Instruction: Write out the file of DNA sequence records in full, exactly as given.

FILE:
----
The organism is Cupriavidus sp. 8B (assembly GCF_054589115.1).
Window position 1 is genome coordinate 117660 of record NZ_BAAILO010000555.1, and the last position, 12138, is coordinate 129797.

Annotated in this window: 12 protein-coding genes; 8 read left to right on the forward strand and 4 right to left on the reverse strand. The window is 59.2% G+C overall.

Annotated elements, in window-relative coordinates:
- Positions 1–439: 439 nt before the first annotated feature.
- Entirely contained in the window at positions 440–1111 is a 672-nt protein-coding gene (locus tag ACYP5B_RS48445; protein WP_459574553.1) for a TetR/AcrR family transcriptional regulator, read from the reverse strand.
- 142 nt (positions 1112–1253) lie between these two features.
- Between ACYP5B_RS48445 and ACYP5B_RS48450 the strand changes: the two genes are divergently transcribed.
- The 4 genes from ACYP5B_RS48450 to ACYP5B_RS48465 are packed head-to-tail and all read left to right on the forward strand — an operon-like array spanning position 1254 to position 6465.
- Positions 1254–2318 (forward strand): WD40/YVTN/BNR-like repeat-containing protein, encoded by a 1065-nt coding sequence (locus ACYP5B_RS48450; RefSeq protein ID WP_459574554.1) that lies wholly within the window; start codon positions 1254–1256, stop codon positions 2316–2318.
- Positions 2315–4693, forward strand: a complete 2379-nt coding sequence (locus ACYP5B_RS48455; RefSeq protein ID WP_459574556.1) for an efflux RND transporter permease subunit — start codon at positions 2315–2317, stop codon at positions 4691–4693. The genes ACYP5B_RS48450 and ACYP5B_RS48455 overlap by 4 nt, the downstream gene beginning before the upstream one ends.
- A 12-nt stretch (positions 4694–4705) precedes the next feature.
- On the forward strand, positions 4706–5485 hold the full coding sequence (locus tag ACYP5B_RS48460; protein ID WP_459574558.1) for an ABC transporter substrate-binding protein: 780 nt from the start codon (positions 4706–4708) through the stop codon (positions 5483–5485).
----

The organism is Cupriavidus sp. 8B (assembly GCF_054589115.1).
Window position 1 is genome coordinate 117660 of record NZ_BAAILO010000555.1, and the last position, 12138, is coordinate 129797.

Annotated in this window: 12 protein-coding genes; 8 read left to right on the forward strand and 4 right to left on the reverse strand. The window is 59.2% G+C overall.

Annotated elements, in window-relative coordinates:
- Positions 1–439: 439 nt before the first annotated feature.
- Entirely contained in the window at positions 440–1111 is a 672-nt protein-coding gene (locus tag ACYP5B_RS48445; protein WP_459574553.1) for a TetR/AcrR family transcriptional regulator, read from the reverse strand.
- 142 nt (positions 1112–1253) lie between these two features.
- Between ACYP5B_RS48445 and ACYP5B_RS48450 the strand changes: the two genes are divergently transcribed.
- The 4 genes from ACYP5B_RS48450 to ACYP5B_RS48465 are packed head-to-tail and all read left to right on the forward strand — an operon-like array spanning position 1254 to position 6465.
- Positions 1254–2318 (forward strand): WD40/YVTN/BNR-like repeat-containing protein, encoded by a 1065-nt coding sequence (locus ACYP5B_RS48450; RefSeq protein ID WP_459574554.1) that lies wholly within the window; start codon positions 1254–1256, stop codon positions 2316–2318.
- Positions 2315–4693, forward strand: a complete 2379-nt coding sequence (locus ACYP5B_RS48455; RefSeq protein ID WP_459574556.1) for an efflux RND transporter permease subunit — start codon at positions 2315–2317, stop codon at positions 4691–4693. The genes ACYP5B_RS48450 and ACYP5B_RS48455 overlap by 4 nt, the downstream gene beginning before the upstream one ends.
- A 12-nt stretch (positions 4694–4705) precedes the next feature.
- On the forward strand, positions 4706–5485 hold the full coding sequence (locus tag ACYP5B_RS48460; protein ID WP_459574558.1) for an ABC transporter substrate-binding protein: 780 nt from the start codon (positions 4706–4708) through the stop codon (positions 5483–5485).